Tuesday, December 05, 2006

The Outlook

Not more than a few days later, still ecstatic about my purchase, I found another Diamondback on Craisgslist. Under the wrong impression that Diamondbacks were all built from higher quality components than department store bikes, I jumped on it. It wasn't a bad investment. It was a 1998 Diamondback Outlook. This gentleman had gotten it for Christmas some 8 years ago, but only rode it around his cul-de-sac before hanging it upside down, dormant, un-used, for close to a decade.

It was practically given to me. Much to my chagrin, I found a cheap freewheel rear wheel on it once I got it inside. Since I got the bike so cheap, I went ahead and took the bike shop up on a new freehub rear wheel with a cassette. The shop had a cassette that was a take-off from a brand new bike, so they pretty much threw it in for free. Even though the Outlook has only 7 speeds on the rear derailleur, I went ahead and got an 8-speed cassette so I could use both wheelsets between my 24-speed Sorrento and the 21-speed Outlook. The Outlook barely set me back $100, all costs added up.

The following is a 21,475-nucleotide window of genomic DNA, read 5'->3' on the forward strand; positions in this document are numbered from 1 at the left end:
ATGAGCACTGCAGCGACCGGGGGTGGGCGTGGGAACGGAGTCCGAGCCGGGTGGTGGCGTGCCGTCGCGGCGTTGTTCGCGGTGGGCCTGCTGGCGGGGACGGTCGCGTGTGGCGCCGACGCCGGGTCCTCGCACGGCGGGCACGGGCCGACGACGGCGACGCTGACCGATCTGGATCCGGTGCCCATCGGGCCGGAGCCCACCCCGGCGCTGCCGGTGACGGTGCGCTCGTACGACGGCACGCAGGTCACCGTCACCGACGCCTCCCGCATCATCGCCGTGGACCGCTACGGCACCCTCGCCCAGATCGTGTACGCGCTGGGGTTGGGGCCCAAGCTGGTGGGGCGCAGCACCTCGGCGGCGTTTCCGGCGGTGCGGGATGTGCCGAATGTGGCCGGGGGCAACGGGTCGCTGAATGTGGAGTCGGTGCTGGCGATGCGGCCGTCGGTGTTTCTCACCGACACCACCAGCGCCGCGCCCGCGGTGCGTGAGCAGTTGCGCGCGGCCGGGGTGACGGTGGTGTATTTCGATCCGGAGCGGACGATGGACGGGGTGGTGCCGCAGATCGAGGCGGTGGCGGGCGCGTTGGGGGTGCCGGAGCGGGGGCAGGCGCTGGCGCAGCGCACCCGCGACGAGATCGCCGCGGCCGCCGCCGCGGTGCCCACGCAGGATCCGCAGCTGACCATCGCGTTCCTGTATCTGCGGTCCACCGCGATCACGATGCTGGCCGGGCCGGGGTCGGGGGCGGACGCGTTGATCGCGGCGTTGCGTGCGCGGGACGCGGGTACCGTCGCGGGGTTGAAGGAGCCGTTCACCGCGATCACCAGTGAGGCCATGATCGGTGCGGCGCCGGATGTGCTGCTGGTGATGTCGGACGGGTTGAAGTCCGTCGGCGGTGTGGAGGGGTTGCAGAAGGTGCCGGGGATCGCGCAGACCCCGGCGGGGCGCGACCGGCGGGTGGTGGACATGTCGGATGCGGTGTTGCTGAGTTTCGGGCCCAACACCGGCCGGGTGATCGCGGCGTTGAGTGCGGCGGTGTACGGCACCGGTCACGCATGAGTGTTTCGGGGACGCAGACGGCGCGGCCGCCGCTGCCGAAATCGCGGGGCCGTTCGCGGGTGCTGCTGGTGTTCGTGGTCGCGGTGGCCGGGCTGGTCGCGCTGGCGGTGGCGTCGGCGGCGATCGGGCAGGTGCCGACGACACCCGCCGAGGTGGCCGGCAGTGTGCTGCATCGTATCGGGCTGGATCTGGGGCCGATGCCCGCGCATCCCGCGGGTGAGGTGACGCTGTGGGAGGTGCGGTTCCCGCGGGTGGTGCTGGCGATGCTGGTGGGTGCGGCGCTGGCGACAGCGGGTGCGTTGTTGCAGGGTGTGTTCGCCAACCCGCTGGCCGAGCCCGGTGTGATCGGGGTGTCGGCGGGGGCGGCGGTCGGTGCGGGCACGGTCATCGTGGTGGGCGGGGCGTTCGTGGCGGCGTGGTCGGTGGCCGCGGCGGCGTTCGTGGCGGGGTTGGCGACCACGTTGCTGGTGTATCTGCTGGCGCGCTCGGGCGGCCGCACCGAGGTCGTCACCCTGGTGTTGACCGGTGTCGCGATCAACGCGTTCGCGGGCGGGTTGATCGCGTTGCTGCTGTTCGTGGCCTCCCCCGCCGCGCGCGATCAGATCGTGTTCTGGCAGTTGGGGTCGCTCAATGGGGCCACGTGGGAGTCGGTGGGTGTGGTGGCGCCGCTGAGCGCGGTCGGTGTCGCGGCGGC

So, I had two bikes, one with knobby tires and one with slicks. Interchangeable wheels, interchangeable lights, cargo rack, seats, and whatnot. There are very few things as satisfying as having a backup vehicle in case of mechanical failure.

I also strapped a toolbox to the rack, for carrying my tools, a change of clothes, and my lunch. You can see it in the photo above.

Shortly thereafter, I went ahead and sold what was left of my cheap wal-mart bike on Craigslist as well. A gentleman came and picked it up to give to his son for Christmas. He had a spare rear wheel for it, so it was not going to cost anything to fix it up. Hopefully his son weighs less than I do, and takes care of it. It treated me well for the short time I had it, and it had plenty of life left in it except for the rear wheel.

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